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1.  An Integrative Computational Approach for Prioritization of Genomic Variants 
PLoS ONE  2014;9(12):e114903.
An essential step in the discovery of molecular mechanisms contributing to disease phenotypes and efficient experimental planning is the development of weighted hypotheses that estimate the functional effects of sequence variants discovered by high-throughput genomics. With the increasing specialization of the bioinformatics resources, creating analytical workflows that seamlessly integrate data and bioinformatics tools developed by multiple groups becomes inevitable. Here we present a case study of a use of the distributed analytical environment integrating four complementary specialized resources, namely the Lynx platform, VISTA RViewer, the Developmental Brain Disorders Database (DBDB), and the RaptorX server, for the identification of high-confidence candidate genes contributing to pathogenesis of spina bifida. The analysis resulted in prediction and validation of deleterious mutations in the SLC19A placental transporter in mothers of the affected children that causes narrowing of the outlet channel and therefore leads to the reduced folate permeation rate. The described approach also enabled correct identification of several genes, previously shown to contribute to pathogenesis of spina bifida, and suggestion of additional genes for experimental validations. The study demonstrates that the seamless integration of bioinformatics resources enables fast and efficient prioritization and characterization of genomic factors and molecular networks contributing to the phenotypes of interest.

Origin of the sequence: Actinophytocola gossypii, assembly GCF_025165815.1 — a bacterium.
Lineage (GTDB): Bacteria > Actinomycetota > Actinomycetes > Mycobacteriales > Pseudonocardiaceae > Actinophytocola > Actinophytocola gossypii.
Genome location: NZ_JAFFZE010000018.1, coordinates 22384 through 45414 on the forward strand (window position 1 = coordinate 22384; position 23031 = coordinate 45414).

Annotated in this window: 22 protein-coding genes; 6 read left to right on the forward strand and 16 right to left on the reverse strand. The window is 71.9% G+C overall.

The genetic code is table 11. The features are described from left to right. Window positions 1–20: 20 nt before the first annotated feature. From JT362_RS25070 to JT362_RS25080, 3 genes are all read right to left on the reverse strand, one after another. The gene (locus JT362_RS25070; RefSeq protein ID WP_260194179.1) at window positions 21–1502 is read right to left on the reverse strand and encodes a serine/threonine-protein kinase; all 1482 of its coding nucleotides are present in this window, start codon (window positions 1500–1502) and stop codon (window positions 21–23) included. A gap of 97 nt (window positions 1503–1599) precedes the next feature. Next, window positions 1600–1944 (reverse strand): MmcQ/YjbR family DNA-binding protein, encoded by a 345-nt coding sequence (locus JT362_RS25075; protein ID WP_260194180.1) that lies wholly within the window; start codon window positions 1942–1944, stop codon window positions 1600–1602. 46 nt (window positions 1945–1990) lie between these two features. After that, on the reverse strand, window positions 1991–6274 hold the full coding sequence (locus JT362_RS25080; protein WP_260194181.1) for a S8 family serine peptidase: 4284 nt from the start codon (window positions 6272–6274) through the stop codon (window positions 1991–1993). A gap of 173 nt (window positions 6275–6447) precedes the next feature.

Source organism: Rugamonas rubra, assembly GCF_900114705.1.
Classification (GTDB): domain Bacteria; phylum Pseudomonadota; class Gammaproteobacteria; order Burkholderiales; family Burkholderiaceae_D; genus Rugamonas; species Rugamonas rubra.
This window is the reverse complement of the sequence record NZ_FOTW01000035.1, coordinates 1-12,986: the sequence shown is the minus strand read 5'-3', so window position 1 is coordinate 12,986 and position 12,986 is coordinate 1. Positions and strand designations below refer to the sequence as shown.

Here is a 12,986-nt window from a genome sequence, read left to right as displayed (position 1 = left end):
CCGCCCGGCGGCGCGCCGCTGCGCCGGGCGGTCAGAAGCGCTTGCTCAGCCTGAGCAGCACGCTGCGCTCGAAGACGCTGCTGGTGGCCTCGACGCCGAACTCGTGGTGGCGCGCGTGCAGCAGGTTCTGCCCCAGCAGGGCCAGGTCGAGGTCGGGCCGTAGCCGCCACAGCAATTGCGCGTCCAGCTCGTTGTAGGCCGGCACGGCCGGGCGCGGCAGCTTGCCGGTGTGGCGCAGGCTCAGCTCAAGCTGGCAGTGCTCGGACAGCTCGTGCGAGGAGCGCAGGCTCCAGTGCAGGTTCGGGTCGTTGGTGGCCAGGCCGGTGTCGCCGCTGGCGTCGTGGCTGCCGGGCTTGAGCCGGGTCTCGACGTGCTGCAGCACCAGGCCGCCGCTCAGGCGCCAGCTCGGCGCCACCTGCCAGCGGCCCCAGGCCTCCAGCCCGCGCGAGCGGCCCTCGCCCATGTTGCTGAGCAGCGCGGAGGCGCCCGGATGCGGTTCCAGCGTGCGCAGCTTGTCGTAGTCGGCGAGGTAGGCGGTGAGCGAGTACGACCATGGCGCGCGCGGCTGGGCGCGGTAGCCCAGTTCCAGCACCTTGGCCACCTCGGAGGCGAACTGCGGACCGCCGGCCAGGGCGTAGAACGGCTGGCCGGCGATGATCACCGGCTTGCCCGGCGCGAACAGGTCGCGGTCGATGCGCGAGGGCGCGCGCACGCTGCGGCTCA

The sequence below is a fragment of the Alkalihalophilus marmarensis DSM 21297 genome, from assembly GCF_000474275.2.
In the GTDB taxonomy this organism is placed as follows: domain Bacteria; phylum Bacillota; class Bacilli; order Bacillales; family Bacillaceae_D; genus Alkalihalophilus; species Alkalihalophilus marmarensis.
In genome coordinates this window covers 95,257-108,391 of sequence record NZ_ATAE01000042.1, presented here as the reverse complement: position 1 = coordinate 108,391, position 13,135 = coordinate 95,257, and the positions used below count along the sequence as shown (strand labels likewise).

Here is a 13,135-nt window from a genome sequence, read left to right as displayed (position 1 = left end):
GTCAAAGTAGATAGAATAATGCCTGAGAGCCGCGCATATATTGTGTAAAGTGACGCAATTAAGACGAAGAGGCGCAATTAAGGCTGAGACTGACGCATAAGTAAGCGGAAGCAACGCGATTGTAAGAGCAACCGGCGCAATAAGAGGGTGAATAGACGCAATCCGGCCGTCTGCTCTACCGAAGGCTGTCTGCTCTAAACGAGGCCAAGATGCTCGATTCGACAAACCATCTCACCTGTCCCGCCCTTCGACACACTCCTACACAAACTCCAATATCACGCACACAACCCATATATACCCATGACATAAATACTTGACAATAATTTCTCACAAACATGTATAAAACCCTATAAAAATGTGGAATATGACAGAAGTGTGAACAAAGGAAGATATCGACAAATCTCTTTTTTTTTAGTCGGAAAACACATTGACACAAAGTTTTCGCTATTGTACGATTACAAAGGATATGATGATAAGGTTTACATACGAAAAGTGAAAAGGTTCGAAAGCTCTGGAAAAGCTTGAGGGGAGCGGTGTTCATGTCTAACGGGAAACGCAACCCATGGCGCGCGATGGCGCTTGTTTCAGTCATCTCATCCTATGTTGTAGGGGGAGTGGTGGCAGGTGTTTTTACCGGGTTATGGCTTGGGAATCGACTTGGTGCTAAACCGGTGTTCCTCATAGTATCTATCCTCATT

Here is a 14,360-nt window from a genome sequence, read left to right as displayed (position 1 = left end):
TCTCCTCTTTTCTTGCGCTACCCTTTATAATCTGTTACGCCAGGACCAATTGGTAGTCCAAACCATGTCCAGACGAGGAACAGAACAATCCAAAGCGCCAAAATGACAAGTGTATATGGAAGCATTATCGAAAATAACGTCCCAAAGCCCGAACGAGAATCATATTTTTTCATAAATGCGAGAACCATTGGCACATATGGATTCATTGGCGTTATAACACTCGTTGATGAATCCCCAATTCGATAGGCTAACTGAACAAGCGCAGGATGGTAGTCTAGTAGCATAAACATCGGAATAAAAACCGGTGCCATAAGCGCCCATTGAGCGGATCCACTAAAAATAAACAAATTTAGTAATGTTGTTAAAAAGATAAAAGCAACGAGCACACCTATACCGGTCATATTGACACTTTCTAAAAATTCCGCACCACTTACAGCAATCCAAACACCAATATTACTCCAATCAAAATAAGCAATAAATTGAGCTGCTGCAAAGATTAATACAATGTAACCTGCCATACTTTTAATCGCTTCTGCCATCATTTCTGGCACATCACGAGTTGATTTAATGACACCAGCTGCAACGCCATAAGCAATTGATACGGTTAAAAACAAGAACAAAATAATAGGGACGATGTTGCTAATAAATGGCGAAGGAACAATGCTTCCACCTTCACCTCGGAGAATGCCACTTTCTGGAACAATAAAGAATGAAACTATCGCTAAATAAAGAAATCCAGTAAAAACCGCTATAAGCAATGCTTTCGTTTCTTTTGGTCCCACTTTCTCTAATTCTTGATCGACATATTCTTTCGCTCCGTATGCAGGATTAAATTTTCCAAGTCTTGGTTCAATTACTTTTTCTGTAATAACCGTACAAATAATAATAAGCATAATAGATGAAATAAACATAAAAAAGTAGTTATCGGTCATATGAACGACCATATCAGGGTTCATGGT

doi:10.1371/journal.pone.0114903
PMCID: PMC4266634  PMID: 25506935
2.  Lynx web services for annotations and systems analysis of multi-gene disorders 
Nucleic Acids Research  2014;42(Web Server issue):W473-W477.
Lynx is a web-based integrated systems biology platform that supports annotation and analysis of experimental data and generation of weighted hypotheses on molecular mechanisms contributing to human phenotypes and disorders of interest. Lynx has integrated multiple classes of biomedical data (genomic, proteomic, pathways, phenotypic, toxicogenomic, contextual and others) from various public databases as well as manually curated data from our group and collaborators (LynxKB). Lynx provides tools for gene list enrichment analysis using multiple functional annotations and network-based gene prioritization. Lynx provides access to the integrated database and the analytical tools via REST based Web Services (http://lynx.ci.uchicago.edu/webservices.html). This comprises data retrieval services for specific functional annotations, services to search across the complete LynxKB (powered by Lucene), and services to access the analytical tools built within the Lynx platform.
doi:10.1093/nar/gku517
PMCID: PMC4086124  PMID: 24948611
3.  Lynx: a database and knowledge extraction engine for integrative medicine 
Nucleic Acids Research  2013;42(Database issue):D1007-D1012.